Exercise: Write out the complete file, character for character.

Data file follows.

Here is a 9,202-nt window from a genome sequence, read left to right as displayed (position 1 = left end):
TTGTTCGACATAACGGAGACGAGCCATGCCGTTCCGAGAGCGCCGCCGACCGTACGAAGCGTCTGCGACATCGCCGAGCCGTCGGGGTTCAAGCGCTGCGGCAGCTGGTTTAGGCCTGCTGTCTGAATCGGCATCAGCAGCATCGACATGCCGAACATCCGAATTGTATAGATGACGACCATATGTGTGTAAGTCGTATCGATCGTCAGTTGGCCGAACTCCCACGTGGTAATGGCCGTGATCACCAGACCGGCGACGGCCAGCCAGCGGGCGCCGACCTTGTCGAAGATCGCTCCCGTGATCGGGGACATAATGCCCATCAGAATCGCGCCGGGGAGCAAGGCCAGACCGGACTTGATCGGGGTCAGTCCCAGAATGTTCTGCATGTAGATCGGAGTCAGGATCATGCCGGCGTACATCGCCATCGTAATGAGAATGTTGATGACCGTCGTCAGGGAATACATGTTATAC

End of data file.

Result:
Here is a 9,202-nt window from a genome sequence, read left to right as displayed (position 1 = left end):
TTGTTCGACATAACGGAGACGAGCCATGCCGTTCCGAGAGCGCCGCCGACCGTACGAAGCGTCTGCGACATCGCCGAGCCGTCGGGGTTCAAGCGCTGCGGCAGCTGGTTTAGGCCTGCTGTCTGAATCGGCATCAGCAGCATCGACATGCCGAACATCCGAATTGTATAGATGACGACCATATGTGTGTAAGTCGTATCGATCGTCAGTTGGCCGAACTCCCACGTGGTAATGGCCGTGATCACCAGACCGGCGACGGCCAGCCAGCGGGCGCCGACCTTGTCGAAGATCGCTCCCGTGATCGGGGACATAATGCCCATCAGAATCGCGCCGGGGAGCAAGGCCAGACCGGACTTGATCGGGGTCAGTCCCAGAATGTTCTGCATGTAGATCGGAGTCAGGATCATGCCGGCGTACATCGCCATCGTAATGAGAATGTTGATGACCGTCGTCAGGGAATACATGTTATAC